Tree options for succulent gardens are many. We look at five:
Summer has arrived, which has us thinking of shade and the coming moments when we will be fleeing for cover from an oppressive sun.
At the same time, feeling compelled to seek refuge indoors is not particularly desirable. Do you have any cool or cool-ish zones in your succulent garden? Or, if not some majestic, light-blocking tree canopy, areas where more wispy specimens soften the sun’s impact for your fleshy leaved light lovers?
Provided you have room or can make some, it’s never too late to throw some shade onto the landscape or patio — and, by the way, our “throwing shade” has zero to do with the “insulting someone” version. Appropriate choices generally come down to aesthetics, function, and ecology. Will the tree fit into the look of a space filled with kalanchoes, crassulas, sedums, and cacti? Will it benefit its neighbors? Does it have similar water and soil preferences? Gardeners looking to make their habitat hospitable to succulents that want minimal direct sun/heat may desire a bigger tree with dense or dense-ish foliage. Bright-light-craving succulents, though, would prefer a more airy companion that takes just enough of the afternoon edge off.
Keep in mind that your special space will change as the tree grows and fills out. And, of course, it takes years to realize full impact. With those variables in mind, let’s get to some tree ideas already.
Hercules tree aloe (Aloe ‘Hercules’)
Dragon tree will just have to settle for the top photo, because we couldn’t resist sticking a tree aloe on this list. True to its name, this hybrid is a vigorous grower, eventually hitting 30 feet and boasting thick, sculptured stems and triangular, blue-gray-to-green leaves. You shouldn’t have to sell anyone on this tough guy being suitable for a garden of succulents and cacti. Naturally, use it to add height and a dramatic silhouette effect. It’s also quite hardy. Mammillaria species should match up well, especially the woolly white ones.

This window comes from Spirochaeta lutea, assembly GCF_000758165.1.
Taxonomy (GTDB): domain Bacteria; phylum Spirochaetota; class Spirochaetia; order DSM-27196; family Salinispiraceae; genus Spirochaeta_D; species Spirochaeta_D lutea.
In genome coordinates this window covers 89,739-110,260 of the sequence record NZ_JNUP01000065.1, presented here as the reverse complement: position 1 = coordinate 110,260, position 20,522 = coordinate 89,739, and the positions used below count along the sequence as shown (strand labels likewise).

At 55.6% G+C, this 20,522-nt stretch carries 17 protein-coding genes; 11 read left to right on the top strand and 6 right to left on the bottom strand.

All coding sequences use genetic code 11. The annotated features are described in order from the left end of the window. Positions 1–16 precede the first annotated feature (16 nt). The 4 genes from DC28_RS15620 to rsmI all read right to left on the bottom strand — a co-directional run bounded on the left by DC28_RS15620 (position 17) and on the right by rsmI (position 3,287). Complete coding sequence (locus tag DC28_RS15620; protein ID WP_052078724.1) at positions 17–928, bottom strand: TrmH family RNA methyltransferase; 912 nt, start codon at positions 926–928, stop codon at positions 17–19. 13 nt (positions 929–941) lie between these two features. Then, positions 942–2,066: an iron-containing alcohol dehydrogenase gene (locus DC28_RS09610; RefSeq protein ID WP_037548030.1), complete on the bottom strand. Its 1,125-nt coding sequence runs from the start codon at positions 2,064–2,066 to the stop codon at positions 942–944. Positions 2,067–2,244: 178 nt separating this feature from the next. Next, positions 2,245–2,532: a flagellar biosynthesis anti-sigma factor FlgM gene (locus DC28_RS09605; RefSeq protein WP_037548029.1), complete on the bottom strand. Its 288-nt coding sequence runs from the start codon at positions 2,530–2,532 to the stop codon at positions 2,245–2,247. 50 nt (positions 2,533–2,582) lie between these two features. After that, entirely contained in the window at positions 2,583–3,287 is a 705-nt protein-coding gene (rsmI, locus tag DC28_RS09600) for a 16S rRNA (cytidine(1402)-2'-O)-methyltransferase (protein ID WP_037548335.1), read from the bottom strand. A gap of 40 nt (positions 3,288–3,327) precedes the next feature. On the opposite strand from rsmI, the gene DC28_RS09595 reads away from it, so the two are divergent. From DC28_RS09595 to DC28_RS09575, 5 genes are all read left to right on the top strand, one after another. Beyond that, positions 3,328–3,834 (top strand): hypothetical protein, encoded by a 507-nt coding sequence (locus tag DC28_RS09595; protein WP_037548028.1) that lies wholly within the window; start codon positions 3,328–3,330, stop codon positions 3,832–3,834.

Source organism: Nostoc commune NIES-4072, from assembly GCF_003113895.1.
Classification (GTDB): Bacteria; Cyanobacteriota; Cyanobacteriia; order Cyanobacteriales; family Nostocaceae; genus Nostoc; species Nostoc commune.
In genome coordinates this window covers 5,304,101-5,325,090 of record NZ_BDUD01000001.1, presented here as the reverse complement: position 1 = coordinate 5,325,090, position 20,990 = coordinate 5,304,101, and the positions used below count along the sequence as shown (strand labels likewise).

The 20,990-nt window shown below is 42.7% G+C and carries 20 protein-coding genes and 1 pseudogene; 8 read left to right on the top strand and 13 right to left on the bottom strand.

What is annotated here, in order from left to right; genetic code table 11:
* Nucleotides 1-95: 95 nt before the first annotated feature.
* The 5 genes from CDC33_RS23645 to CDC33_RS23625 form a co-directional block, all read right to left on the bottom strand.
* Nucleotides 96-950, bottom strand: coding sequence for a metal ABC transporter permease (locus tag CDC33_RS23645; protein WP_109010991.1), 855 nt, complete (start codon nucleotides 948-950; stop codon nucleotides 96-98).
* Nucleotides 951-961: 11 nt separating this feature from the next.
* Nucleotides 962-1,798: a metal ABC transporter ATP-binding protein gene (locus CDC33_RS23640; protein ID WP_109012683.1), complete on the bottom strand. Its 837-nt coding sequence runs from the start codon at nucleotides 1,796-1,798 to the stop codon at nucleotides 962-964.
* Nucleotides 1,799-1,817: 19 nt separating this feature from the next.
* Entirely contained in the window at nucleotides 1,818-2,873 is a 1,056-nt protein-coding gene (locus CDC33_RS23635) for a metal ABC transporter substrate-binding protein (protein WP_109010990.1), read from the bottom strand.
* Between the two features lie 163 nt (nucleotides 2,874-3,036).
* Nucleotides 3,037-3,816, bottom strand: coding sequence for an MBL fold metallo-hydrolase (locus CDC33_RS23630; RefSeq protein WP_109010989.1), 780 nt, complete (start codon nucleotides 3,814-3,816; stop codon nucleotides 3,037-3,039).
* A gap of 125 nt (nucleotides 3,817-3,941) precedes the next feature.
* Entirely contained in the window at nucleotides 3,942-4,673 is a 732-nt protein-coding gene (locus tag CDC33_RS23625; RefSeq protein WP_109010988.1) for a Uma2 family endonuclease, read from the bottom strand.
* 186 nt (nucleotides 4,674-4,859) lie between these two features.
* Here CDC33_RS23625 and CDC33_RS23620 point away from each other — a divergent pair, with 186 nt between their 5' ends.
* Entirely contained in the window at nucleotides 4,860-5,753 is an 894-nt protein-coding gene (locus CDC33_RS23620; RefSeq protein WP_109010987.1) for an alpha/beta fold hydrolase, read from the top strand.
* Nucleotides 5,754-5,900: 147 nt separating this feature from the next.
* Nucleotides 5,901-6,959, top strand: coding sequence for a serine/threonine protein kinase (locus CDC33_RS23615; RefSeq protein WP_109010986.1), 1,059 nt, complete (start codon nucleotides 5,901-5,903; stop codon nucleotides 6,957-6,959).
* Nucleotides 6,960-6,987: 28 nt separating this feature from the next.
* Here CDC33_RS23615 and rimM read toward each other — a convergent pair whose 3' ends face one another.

Bailey acacia (Acacia baileyana)
Like succulents, Bailey acacia enjoys light, well-drained soil, but it’s not all that picky. It also takes minimal watering once established. The tree features a more traditional, dense, evergreen canopy, but at a modest, 20 to 30 feet height and spread. Aromatic yellow flowers in winter-spring, with feathery, silvery, blue-green leaves. Spring pruning at base helps it stay on “tree track.” The white leaves of Senecio haworthii ‘Woolly Senecio’ should look extra swell as a perimeter contrast element — keep them spaced enough so that the acacia doesn’t infringe on the senecio’s desire for sun.
Desert willow (Chilopsis linearis)
Shh, it’s not really a willow, but just try not to blurt out “I want that” when you see it in peak bloom. Bees get lost in the fragrant, trumpet-shaped, dark pink or purple, summer flowers. This deciduous, ornamental fast-grower is accustomed to summer thunderstorms, so some warm-season hydration is perfectly acceptable. Listed height potential ranges from 15 to 40 feet. Probably best to hope for 25-ish, and about as wide. Must deal with seedpods, though.
Blue Ice Arizona cypress
(Cupressus arizonica glabra ‘Blue Ice’)
This pyramidal-growing evergreen specimen may strike some as an odd, “forest-y” choice. It’s a conifer, after all, but it’s also a heat lover that can look right at home in southwest or Mediterranean settings. The silver-blue foliage sports a crystalline texture that looks amazingly like ice. Maximize the contrast factor by pairing it with earth tone hardscape or fiery red plant life (like say Euphorbia trigona ‘Royal Red’ or a potted massing of high-altitude forest dweller Peperomia graveolens). Grows to 30 feet tall by about 15 feet wide.
Pomegranate (Punica granatum)
Because everyone needs to snack at least a little, are we right? Or maybe you can take up making authentic grenadine from scratch. This shrub to small tree is here, though, because it’s adapted to areas with cool winters and hot summers and is not fond of humidity. And the flowers absolutely rock. While pomegranates are drought and heat tolerant, fruiting will suffer without irrigation during hot spells. The plant can handle most soils and can reach a rounded 20 to 30 feet.
That is but an introduction to a quintet of possible tree selections for your succulent garden — a springboard for developing a deeper understanding before planting a tree or three. Yanking out failures and starting over is no fun.